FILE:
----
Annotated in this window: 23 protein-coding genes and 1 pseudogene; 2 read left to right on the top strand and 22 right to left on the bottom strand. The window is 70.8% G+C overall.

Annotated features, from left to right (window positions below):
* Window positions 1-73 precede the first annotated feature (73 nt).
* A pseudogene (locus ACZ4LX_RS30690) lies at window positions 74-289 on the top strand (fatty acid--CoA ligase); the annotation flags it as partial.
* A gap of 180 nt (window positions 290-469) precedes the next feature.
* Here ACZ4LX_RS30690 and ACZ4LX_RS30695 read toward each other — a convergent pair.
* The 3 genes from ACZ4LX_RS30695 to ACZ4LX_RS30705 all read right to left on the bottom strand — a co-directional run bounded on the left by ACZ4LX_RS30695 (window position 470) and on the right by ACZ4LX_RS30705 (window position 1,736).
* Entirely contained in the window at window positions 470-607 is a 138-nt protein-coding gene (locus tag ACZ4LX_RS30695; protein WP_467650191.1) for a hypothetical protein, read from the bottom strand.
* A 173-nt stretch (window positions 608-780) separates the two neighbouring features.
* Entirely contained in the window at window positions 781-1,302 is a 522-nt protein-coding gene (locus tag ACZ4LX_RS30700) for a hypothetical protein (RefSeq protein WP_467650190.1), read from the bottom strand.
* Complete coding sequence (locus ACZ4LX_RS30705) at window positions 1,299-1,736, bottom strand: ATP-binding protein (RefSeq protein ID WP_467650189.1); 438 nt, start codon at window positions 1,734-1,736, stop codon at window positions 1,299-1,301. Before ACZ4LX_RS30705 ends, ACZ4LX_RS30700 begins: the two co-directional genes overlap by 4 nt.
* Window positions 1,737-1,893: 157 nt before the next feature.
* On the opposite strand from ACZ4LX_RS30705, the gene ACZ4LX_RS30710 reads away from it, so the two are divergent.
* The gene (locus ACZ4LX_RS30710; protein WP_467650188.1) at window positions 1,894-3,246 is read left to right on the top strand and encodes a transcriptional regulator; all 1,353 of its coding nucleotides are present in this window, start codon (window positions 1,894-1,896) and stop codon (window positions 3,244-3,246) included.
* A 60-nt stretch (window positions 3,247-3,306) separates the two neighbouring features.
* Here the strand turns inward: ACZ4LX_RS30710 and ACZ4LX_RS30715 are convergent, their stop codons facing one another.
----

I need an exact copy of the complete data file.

Annotated in this window: 23 protein-coding genes and 1 pseudogene; 2 read left to right on the top strand and 22 right to left on the bottom strand. The window is 70.8% G+C overall.

Annotated features, from left to right (window positions below):
* Window positions 1-73 precede the first annotated feature (73 nt).
* A pseudogene (locus ACZ4LX_RS30690) lies at window positions 74-289 on the top strand (fatty acid--CoA ligase); the annotation flags it as partial.
* A gap of 180 nt (window positions 290-469) precedes the next feature.
* Here ACZ4LX_RS30690 and ACZ4LX_RS30695 read toward each other — a convergent pair.
* The 3 genes from ACZ4LX_RS30695 to ACZ4LX_RS30705 all read right to left on the bottom strand — a co-directional run bounded on the left by ACZ4LX_RS30695 (window position 470) and on the right by ACZ4LX_RS30705 (window position 1,736).
* Entirely contained in the window at window positions 470-607 is a 138-nt protein-coding gene (locus tag ACZ4LX_RS30695; protein WP_467650191.1) for a hypothetical protein, read from the bottom strand.
* A 173-nt stretch (window positions 608-780) separates the two neighbouring features.
* Entirely contained in the window at window positions 781-1,302 is a 522-nt protein-coding gene (locus tag ACZ4LX_RS30700) for a hypothetical protein (RefSeq protein WP_467650190.1), read from the bottom strand.
* Complete coding sequence (locus ACZ4LX_RS30705) at window positions 1,299-1,736, bottom strand: ATP-binding protein (RefSeq protein ID WP_467650189.1); 438 nt, start codon at window positions 1,734-1,736, stop codon at window positions 1,299-1,301. Before ACZ4LX_RS30705 ends, ACZ4LX_RS30700 begins: the two co-directional genes overlap by 4 nt.
* Window positions 1,737-1,893: 157 nt before the next feature.
* On the opposite strand from ACZ4LX_RS30705, the gene ACZ4LX_RS30710 reads away from it, so the two are divergent.
* The gene (locus ACZ4LX_RS30710; protein WP_467650188.1) at window positions 1,894-3,246 is read left to right on the top strand and encodes a transcriptional regulator; all 1,353 of its coding nucleotides are present in this window, start codon (window positions 1,894-1,896) and stop codon (window positions 3,244-3,246) included.
* A 60-nt stretch (window positions 3,247-3,306) separates the two neighbouring features.
* Here the strand turns inward: ACZ4LX_RS30710 and ACZ4LX_RS30715 are convergent, their stop codons facing one another.